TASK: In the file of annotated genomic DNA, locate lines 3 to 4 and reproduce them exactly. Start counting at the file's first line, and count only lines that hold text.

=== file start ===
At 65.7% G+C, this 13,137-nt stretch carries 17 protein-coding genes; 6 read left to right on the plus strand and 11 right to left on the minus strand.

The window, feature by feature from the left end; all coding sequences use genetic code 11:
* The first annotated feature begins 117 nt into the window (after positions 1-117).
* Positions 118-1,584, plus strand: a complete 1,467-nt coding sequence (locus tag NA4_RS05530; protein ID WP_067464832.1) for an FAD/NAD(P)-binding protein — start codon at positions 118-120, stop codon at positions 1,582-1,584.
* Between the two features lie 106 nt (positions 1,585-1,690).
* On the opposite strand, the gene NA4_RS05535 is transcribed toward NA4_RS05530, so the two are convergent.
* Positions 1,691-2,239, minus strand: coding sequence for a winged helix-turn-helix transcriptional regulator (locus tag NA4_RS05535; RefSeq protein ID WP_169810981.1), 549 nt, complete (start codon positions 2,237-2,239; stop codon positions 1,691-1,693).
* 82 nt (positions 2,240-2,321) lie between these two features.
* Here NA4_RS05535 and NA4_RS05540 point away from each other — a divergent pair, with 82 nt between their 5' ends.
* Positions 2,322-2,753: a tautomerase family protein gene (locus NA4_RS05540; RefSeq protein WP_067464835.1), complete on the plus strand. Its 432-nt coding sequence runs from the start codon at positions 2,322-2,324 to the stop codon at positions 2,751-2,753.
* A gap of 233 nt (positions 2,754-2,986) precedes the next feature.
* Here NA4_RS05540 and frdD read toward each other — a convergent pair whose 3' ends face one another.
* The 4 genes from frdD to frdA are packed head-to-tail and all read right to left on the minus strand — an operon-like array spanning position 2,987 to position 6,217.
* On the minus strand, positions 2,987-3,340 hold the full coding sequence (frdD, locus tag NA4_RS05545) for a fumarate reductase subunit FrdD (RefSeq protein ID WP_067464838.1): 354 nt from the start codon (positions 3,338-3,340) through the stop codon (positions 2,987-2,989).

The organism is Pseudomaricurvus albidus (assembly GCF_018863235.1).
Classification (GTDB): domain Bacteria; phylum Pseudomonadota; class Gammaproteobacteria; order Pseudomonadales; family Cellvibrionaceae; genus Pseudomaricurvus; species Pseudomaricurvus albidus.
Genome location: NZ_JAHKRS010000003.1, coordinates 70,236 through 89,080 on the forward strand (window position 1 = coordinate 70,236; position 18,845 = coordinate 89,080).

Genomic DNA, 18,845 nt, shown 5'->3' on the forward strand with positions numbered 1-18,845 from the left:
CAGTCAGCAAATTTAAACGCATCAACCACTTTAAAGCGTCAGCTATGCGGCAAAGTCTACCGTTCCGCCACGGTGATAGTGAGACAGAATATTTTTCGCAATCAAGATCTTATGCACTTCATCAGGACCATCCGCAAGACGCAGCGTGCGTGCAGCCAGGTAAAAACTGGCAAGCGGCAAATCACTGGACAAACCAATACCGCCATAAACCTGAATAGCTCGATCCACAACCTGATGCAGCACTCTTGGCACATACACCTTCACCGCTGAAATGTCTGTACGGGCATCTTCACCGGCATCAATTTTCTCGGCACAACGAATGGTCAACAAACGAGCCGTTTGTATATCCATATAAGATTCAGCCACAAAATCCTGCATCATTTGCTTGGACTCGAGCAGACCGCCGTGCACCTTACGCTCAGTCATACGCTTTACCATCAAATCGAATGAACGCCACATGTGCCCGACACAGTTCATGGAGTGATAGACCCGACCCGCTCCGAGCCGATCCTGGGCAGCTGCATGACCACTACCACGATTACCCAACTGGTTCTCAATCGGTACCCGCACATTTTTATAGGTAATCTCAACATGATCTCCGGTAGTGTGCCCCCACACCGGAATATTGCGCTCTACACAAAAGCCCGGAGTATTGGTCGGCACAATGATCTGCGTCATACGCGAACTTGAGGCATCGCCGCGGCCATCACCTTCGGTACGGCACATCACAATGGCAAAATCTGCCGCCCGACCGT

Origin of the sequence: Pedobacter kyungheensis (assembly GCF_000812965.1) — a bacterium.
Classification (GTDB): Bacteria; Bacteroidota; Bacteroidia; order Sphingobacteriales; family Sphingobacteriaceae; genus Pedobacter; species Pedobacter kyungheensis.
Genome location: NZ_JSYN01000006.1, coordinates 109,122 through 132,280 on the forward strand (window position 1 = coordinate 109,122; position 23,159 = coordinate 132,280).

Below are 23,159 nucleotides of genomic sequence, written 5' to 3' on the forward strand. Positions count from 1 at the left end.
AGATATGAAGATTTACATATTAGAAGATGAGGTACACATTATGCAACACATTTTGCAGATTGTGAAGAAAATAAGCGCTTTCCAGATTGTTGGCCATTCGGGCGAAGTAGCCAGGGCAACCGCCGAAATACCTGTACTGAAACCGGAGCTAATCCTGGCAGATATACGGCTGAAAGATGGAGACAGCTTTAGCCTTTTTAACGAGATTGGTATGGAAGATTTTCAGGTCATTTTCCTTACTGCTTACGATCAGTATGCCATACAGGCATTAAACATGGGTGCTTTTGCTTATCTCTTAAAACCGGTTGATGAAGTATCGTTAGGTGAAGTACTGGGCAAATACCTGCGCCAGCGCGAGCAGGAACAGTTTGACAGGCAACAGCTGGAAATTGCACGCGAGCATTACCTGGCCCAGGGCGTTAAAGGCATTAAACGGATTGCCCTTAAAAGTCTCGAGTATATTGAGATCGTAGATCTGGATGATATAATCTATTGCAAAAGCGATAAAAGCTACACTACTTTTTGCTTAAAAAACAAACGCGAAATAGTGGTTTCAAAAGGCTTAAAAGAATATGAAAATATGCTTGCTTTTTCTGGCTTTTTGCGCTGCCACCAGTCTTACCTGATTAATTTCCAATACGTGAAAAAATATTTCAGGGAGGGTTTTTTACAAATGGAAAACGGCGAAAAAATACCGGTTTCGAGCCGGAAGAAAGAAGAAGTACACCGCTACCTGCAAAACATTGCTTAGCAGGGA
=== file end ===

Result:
* The first annotated feature begins 117 nt into the window (after positions 1-117).
* Positions 118-1,584, plus strand: a complete 1,467-nt coding sequence (locus tag NA4_RS05530; protein ID WP_067464832.1) for an FAD/NAD(P)-binding protein — start codon at positions 118-120, stop codon at positions 1,582-1,584.